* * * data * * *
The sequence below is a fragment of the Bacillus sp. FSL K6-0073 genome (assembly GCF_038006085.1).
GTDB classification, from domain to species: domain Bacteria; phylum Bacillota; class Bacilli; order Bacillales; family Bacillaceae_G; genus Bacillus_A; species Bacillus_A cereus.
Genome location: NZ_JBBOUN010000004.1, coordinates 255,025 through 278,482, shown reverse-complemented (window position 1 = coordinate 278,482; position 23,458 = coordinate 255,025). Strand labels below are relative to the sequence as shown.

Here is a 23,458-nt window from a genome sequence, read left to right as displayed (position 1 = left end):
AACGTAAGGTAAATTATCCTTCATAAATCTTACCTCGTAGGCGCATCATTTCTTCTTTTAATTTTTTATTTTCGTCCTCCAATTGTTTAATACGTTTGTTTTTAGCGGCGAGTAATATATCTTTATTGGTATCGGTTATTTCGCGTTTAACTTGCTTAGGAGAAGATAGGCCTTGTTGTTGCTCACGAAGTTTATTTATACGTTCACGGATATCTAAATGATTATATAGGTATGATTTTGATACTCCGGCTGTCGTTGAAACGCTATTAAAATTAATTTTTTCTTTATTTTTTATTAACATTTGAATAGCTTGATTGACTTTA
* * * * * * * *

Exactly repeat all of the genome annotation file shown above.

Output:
The sequence below is a fragment of the Bacillus sp. FSL K6-0073 genome (assembly GCF_038006085.1).
GTDB classification, from domain to species: domain Bacteria; phylum Bacillota; class Bacilli; order Bacillales; family Bacillaceae_G; genus Bacillus_A; species Bacillus_A cereus.
Genome location: NZ_JBBOUN010000004.1, coordinates 255,025 through 278,482, shown reverse-complemented (window position 1 = coordinate 278,482; position 23,458 = coordinate 255,025). Strand labels below are relative to the sequence as shown.

Here is a 23,458-nt window from a genome sequence, read left to right as displayed (position 1 = left end):
AACGTAAGGTAAATTATCCTTCATAAATCTTACCTCGTAGGCGCATCATTTCTTCTTTTAATTTTTTATTTTCGTCCTCCAATTGTTTAATACGTTTGTTTTTAGCGGCGAGTAATATATCTTTATTGGTATCGGTTATTTCGCGTTTAACTTGCTTAGGAGAAGATAGGCCTTGTTGTTGCTCACGAAGTTTATTTATACGTTCACGGATATCTAAATGATTATATAGGTATGATTTTGATACTCCGGCTGTCGTTGAAACGCTATTAAAATTAATTTTTTCTTTATTTTTTATTAACATTTGAATAGCTTGATTGACTTTA